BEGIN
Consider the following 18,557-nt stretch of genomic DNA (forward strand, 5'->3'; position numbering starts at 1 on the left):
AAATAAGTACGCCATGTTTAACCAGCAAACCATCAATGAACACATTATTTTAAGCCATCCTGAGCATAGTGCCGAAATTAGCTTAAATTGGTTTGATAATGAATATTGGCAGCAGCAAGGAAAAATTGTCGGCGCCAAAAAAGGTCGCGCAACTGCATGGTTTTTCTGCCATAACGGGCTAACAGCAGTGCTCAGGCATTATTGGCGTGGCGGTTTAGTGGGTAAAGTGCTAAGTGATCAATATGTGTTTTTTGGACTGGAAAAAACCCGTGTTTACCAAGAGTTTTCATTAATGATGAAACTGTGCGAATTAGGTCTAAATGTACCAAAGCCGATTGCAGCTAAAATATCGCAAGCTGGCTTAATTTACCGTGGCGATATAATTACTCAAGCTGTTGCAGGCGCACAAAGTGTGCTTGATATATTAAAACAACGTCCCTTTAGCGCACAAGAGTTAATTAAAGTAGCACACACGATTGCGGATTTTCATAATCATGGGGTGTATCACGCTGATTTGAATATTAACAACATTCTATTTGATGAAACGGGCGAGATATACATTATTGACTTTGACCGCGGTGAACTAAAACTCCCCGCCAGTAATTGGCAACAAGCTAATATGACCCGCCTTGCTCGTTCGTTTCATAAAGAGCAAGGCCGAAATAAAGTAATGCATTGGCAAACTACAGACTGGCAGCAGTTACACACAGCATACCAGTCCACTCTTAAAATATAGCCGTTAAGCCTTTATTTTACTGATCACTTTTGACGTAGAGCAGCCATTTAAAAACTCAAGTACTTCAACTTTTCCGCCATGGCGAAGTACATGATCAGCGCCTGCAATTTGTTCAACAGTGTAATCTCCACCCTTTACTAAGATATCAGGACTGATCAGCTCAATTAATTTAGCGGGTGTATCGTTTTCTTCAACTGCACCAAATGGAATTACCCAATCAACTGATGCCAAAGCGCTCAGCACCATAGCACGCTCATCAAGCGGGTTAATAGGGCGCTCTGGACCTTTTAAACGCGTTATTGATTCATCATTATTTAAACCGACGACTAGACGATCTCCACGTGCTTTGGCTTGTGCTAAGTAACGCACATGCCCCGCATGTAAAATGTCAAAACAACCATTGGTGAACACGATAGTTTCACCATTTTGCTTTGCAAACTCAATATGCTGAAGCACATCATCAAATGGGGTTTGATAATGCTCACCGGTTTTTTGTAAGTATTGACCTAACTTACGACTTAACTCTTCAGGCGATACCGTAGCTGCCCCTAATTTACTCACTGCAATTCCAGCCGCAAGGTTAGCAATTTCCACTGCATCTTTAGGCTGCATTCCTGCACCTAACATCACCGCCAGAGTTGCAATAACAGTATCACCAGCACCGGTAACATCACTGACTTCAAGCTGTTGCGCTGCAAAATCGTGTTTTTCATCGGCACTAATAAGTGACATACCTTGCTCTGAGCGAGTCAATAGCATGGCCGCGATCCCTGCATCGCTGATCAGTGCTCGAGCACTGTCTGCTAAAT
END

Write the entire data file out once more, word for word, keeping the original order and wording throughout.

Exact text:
Consider the following 18,557-nt stretch of genomic DNA (forward strand, 5'->3'; position numbering starts at 1 on the left):
AAATAAGTACGCCATGTTTAACCAGCAAACCATCAATGAACACATTATTTTAAGCCATCCTGAGCATAGTGCCGAAATTAGCTTAAATTGGTTTGATAATGAATATTGGCAGCAGCAAGGAAAAATTGTCGGCGCCAAAAAAGGTCGCGCAACTGCATGGTTTTTCTGCCATAACGGGCTAACAGCAGTGCTCAGGCATTATTGGCGTGGCGGTTTAGTGGGTAAAGTGCTAAGTGATCAATATGTGTTTTTTGGACTGGAAAAAACCCGTGTTTACCAAGAGTTTTCATTAATGATGAAACTGTGCGAATTAGGTCTAAATGTACCAAAGCCGATTGCAGCTAAAATATCGCAAGCTGGCTTAATTTACCGTGGCGATATAATTACTCAAGCTGTTGCAGGCGCACAAAGTGTGCTTGATATATTAAAACAACGTCCCTTTAGCGCACAAGAGTTAATTAAAGTAGCACACACGATTGCGGATTTTCATAATCATGGGGTGTATCACGCTGATTTGAATATTAACAACATTCTATTTGATGAAACGGGCGAGATATACATTATTGACTTTGACCGCGGTGAACTAAAACTCCCCGCCAGTAATTGGCAACAAGCTAATATGACCCGCCTTGCTCGTTCGTTTCATAAAGAGCAAGGCCGAAATAAAGTAATGCATTGGCAAACTACAGACTGGCAGCAGTTACACACAGCATACCAGTCCACTCTTAAAATATAGCCGTTAAGCCTTTATTTTACTGATCACTTTTGACGTAGAGCAGCCATTTAAAAACTCAAGTACTTCAACTTTTCCGCCATGGCGAAGTACATGATCAGCGCCTGCAATTTGTTCAACAGTGTAATCTCCACCCTTTACTAAGATATCAGGACTGATCAGCTCAATTAATTTAGCGGGTGTATCGTTTTCTTCAACTGCACCAAATGGAATTACCCAATCAACTGATGCCAAAGCGCTCAGCACCATAGCACGCTCATCAAGCGGGTTAATAGGGCGCTCTGGACCTTTTAAACGCGTTATTGATTCATCATTATTTAAACCGACGACTAGACGATCTCCACGTGCTTTGGCTTGTGCTAAGTAACGCACATGCCCCGCATGTAAAATGTCAAAACAACCATTGGTGAACACGATAGTTTCACCATTTTGCTTTGCAAACTCAATATGCTGAAGCACATCATCAAATGGGGTTTGATAATGCTCACCGGTTTTTTGTAAGTATTGACCTAACTTACGACTTAACTCTTCAGGCGATACCGTAGCTGCCCCTAATTTACTCACTGCAATTCCAGCCGCAAGGTTAGCAATTTCCACTGCATCTTTAGGCTGCATTCCTGCACCTAACATCACCGCCAGAGTTGCAATAACAGTATCACCAGCACCGGTAACATCACTGACTTCAAGCTGTTGCGCTGCAAAATCGTGTTTTTCATCGGCACTAATAAGTGACATACCTTGCTCTGAGCGAGTCAATAGCATGGCCGCGATCCCTGCATCGCTGATCAGTGCTCGAGCACTGTCTGCTAAAT